No there isn't Jason. There's no qualifier on it. Using reference means to refer to something for information; life, photos, an object, other works of art or illustration. .
Artistic reference isn't thought of so abstractly. When someone claims that no reference was used we understand exactly what that means. No one is really going to say "Yes you did because you referred to the humans that you've seen before and that now you have memorized." As if its the same thing as shooting a model(s) and copying elements or the whole. That's just not the essence of the discussion here.
Frazetta is known for having painted most of his pictures straight from his head, instead of the standard practice (among realists) of relying on models. This approach may seem to be a foolish handicap, or even proof of laziness. But I believe it enabled Frazetta to compose pictures of greater power than most of his contemporaries. To quote
the excellent Carlson's Guide to Landscape Painting:
"The memory exaggerates the essentials; the trifles of incidents tend to become blurred. Protracted painting of what one sees before him dulls the initial expressive shock. In painting from memory, the whole stress is laid on expressive agents. In direct-from-nature painting, much useless lumber insinuates itself, interesting for its own sake, but derogatory to the whole. The eye is greedy. There is always too much material seen, with not enough synthesis. Until mastery of memory is reached,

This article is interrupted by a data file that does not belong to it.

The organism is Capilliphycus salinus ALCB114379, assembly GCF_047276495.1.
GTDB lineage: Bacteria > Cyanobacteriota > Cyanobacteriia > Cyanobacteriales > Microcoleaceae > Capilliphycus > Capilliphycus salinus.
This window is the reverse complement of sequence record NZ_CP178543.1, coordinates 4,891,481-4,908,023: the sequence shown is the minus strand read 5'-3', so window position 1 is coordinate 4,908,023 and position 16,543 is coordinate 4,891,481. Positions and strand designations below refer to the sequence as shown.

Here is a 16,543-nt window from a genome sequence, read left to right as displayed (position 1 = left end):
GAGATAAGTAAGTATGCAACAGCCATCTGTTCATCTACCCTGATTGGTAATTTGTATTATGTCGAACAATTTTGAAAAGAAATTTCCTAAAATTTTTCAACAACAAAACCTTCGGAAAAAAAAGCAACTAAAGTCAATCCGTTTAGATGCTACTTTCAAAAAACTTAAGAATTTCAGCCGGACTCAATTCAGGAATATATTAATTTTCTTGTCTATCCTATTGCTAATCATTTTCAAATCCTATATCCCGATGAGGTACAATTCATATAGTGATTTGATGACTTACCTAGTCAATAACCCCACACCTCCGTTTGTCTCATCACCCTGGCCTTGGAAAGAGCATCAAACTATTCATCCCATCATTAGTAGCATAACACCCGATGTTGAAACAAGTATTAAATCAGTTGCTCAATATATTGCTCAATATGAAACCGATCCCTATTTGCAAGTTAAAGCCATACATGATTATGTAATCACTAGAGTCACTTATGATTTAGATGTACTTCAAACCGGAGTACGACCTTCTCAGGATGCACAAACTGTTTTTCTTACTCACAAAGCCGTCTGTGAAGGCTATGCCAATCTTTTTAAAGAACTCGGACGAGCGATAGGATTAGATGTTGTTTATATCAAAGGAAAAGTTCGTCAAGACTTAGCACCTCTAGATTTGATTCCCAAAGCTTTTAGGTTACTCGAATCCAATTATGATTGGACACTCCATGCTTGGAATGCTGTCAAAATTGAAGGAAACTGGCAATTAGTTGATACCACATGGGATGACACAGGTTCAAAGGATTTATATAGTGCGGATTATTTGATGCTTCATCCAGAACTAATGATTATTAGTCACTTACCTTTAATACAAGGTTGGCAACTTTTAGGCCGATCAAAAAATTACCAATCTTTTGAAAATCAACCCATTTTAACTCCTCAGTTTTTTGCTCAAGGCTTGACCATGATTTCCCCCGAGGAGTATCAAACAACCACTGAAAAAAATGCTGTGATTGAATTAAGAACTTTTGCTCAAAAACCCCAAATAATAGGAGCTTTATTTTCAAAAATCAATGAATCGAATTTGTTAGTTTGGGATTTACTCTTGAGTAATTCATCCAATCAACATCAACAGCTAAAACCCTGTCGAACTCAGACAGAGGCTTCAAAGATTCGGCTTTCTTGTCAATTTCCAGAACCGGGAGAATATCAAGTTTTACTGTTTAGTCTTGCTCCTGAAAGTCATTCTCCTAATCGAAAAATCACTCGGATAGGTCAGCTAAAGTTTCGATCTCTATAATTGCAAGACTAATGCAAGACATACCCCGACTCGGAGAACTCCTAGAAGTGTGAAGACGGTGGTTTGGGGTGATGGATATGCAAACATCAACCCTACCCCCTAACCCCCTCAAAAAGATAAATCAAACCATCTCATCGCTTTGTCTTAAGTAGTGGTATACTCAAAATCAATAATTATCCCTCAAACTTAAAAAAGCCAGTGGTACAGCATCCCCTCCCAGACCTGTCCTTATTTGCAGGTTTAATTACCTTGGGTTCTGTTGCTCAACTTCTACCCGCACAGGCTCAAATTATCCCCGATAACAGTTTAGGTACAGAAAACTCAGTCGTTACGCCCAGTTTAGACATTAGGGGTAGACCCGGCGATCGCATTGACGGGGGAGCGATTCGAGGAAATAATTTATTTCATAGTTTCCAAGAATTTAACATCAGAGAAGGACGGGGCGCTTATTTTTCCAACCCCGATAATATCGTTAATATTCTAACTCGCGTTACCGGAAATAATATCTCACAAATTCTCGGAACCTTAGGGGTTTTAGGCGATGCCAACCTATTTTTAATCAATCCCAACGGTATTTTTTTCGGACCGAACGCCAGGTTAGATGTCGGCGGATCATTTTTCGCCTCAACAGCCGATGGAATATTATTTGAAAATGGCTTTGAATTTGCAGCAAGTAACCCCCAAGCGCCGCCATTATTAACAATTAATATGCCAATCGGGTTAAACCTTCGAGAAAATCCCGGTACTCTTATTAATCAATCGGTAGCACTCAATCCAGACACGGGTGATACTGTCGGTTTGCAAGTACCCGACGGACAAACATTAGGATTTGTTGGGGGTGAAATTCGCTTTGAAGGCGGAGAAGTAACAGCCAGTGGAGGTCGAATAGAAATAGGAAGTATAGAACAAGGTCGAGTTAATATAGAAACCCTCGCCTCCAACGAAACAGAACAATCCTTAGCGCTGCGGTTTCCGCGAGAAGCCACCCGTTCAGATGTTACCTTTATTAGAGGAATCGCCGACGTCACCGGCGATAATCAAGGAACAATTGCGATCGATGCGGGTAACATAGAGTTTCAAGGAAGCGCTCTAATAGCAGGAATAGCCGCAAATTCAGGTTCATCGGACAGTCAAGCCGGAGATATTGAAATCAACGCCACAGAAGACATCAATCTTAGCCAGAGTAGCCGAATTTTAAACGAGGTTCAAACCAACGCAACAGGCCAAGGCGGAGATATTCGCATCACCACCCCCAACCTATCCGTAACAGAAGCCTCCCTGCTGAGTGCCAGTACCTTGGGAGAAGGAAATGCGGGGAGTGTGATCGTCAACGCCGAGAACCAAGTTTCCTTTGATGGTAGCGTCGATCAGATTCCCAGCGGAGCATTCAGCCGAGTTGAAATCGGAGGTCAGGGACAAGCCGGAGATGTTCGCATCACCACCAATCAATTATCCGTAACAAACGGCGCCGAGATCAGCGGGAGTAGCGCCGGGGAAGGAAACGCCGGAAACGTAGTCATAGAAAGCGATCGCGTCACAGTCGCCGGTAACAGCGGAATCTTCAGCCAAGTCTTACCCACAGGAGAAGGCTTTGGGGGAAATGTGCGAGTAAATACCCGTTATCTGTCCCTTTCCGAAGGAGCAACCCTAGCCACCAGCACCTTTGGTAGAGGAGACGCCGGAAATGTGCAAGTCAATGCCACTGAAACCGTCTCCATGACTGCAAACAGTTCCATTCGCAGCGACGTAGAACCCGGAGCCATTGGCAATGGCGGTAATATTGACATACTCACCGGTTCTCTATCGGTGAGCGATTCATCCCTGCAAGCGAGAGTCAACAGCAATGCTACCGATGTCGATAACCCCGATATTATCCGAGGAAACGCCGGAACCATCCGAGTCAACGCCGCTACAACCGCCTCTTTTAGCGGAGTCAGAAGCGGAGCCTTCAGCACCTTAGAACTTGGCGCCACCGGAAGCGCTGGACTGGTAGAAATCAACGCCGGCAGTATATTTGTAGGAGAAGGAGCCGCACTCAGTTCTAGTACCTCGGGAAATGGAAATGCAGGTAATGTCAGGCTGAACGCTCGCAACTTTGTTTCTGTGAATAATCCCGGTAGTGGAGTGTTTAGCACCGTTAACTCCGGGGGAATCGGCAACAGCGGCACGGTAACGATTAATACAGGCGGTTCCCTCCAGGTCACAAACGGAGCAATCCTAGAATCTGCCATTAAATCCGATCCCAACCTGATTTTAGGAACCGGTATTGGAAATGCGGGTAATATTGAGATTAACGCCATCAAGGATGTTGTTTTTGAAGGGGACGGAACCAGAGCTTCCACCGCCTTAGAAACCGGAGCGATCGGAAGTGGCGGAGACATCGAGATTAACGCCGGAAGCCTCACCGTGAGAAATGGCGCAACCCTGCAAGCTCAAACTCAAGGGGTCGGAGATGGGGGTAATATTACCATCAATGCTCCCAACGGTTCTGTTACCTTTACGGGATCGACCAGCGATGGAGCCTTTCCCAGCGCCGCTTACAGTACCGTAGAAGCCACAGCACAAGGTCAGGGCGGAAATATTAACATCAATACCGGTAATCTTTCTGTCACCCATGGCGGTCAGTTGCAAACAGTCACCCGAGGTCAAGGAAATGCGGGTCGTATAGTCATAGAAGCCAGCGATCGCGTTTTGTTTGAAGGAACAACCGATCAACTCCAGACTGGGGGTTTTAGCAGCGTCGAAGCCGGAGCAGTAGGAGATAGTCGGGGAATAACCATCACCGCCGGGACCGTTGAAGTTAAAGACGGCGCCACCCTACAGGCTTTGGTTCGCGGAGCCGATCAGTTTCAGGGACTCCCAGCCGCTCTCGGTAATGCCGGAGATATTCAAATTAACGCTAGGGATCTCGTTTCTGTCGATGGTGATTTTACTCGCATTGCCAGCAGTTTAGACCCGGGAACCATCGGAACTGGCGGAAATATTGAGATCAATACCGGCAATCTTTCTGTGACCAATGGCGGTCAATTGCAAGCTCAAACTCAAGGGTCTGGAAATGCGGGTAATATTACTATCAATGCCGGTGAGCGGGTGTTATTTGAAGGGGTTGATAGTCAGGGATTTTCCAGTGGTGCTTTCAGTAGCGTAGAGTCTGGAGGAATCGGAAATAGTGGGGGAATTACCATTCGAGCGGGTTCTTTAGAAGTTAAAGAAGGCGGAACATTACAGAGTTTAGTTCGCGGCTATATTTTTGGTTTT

the brain refuses to act as a filter."
I'm don't think Frazetta ever claimed to never use reference.
Its a given that in order to draw from memory you have to draw from life and use references first. You have to commit it to memory through repetition and study.
First, just wanty to say I appreciate the discussion has been productive and civil.
This is the sticking point for me though Jason. Correct me if I'm wrong, but "first" implies that at some point you know enough and have committed enough to memory that you no longer need reference? And that somehow you can commit to memory the nuances of light, form, texture, etc. through repetition and study?
And I think we've all agreed that yes, to a certain extent you can develop relatively generic or stylized forms accurately. In Frazetta's case a handful of archetypes were easy for him to call into being, again, to a certain level of realism (sketches, composition layouts, etc.).
So back to why I'm stuck on the notion of getting to a certain point and then it is committed to memory (which relates directly to the OP's original question).